PCP For – Should Teams Pay Consequences for Individuals

Hasan Ahmed -
Posted on: February 18, 2017

A little while ago, Jamaica was stripped of a gold medal in the 100 m from the 2008 Olympics, due to one of the members of the 100 meter relay team, Nesta Carter, testing positive for performance enhancing drugs (methylhexanamine, to be specific). Long story short, this drug seems to give an adrenaline boost to the user and make it easier for them to take in oxygen. Like any PED, it gives an advantage to the user, and a disadvantage to the opponents. Thus, Trinidad and Tobago could be given their rightful gold medal. Now, I agree with the Olympic Committee’s decision to take away the medal, for a few main reasons.

First, it looks bad on the International Olympic Committee (IOC) if they don’t take the medal away. Especially since Jamaica is one of the highest supported country during the summer Olympics, failure to strip them of the medal could come across as favouritism towards that country, and not to mention, Usain Bolt. Bolt is no longer able to claim the title of triple champion for the sprinting events at the Olympics for three consecutive competitions, and that’s a price he had to pay for his teammate’s doping scandal. That can lead to accusations, and prevent people from watching the Olympics if they gave special treatment to Jamaica. With thousands of people watching the Olympics, and probably 10 times more watching the sprinting events, do you really want to show favouritism in front of your most captive audience?

Not only that, but taking away medals from cheaters will deter others from doing it. No one wants to be known as the guy/girl doping, and the price to pay if you are caught is too big a burden. Not to mention, you let your team down, which is extremely discouraging to re-participation. There may be legalities involved as well, and again, it’s too much for a person to bear. Besides, if you’re training for majority of your life in order to win the Olympics, you’d devalue all the hard work that you (and others) have put into the sport. What’s the point? Do you really need the PED? Or would you rather say to yourself, “Yeah, I earned that. I’m truly the best,” and feel great about yourself? There’s no excuse for cheating, period. Also, drug test samples are kept for 10 years and tested every once in a while. So if you think something you use today won’t be caught, think again. They can try again in a few years with new methods, and if they catch you, then you’ll face the same fate Carter did over the course of the past few weeks.

Stripping the medal away will also give justice to those who actually deserved it. If you were in the Olympics, and you came second to someone who was full of steroids, wouldn’t you want your rightful claim of the medal? I mean, assuming you’re not doping either, you would have probably come first if that person had not used PEDs. Besides, it makes you feel good about yourself, putting in pure hard work for your goals and achievements. Trinidad and Tobago are in a spot for gold, Japan for silver, and Brazil for bronze. The gold medal can’t be reassigned until Carter goes through the appeal process. Even if Carter DOES pass his appeal, and gets the decision overturned, then we know there was a truthful process behind it, and all can be set straight in the athletic world.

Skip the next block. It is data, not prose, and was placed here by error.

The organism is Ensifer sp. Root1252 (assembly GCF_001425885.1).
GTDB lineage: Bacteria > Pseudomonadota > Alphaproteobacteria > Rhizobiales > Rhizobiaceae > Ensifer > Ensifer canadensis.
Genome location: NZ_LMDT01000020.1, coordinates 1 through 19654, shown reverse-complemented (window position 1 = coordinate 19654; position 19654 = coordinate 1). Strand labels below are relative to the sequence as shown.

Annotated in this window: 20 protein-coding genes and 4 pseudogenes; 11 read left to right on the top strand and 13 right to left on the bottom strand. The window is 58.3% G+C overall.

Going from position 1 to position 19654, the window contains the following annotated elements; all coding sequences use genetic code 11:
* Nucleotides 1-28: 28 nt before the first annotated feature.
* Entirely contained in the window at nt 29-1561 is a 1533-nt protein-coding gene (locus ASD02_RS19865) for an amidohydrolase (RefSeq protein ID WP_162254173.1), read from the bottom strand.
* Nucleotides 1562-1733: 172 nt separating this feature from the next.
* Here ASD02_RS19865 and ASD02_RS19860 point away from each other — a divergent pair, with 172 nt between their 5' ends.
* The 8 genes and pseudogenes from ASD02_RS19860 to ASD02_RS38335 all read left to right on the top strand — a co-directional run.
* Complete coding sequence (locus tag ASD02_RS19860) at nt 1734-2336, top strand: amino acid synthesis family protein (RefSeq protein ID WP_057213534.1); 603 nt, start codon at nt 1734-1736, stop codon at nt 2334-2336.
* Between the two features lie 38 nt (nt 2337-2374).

Also, who cares if Bolt can’t claim the title of triple repeat? His teammate caused the downfall of the title, but he seemed to react to it fine. He stated that, “Things happen in life, so when it’s confirmed or whatever, if I need to give back my gold medal I’d have to give it back, it’s not a problem for me.” Sounds like Usain knows how much hard work he puts into his own athletic regime, and is most likely upset with his teammate. All in all, he wanted the best for everybody, and as cocky as Bolt is, it gained a lot of respect from my point of view when he was aiming for justice. Not to mention he’s already regarded as the best sprinter of all time; I think a gold medal is a small price to pay in comparison to his athletic (and not to mention financial) status in the Olympic world.

However, just during this week, as I’ve already mentioned above, Carter has appealed AGAINST the doping ban, claiming he didn’t do it. Now this is where the grey area comes in for this PCP, as the medal has still been taken away from Jamaica. In my opinion, I agree with the IOC’s decision in keeping the medal away until he can be proven innocent. Jamaica has had a history of doping contestants. The most prime example I can name is Yohan Blake, who was essentially Jamaica’s second-in-command sprinter. Known mostly for his 100 m performance; although not a team event, he still put a heavy weight on Jamaica’s shoulders for upholding its reputation as a sprinting nation. When he was caught for using the same substance, that put strain on the sprinting nation. Thus, the IOC cannot take any chances with keeping the medal with Jamaica. We’ll see what happens after the appeal is decided, but for now, Jamaica is still disqualified from the 2008 Beijing 100 m relay race.

In the end of the day, I can relate this to academic integrity. Your work and effort gets devalued if someone plagiarizes the assignment and gets a higher mark than you. Wouldn’t that make you angry? I know I would be. Especially since there’s so much unspoken trust within the sporting community, you’d lose a lot of respect (as many athletes have in the past) for your performances. Lance Armstrong, David Ortiz, Alex Rodriguez, and many other Olympic participants and medalists. I’d like to conclude by saying this medal stripping should not affect the whole country; just events where teamwork is the main factor (case in point: the 100 m relay).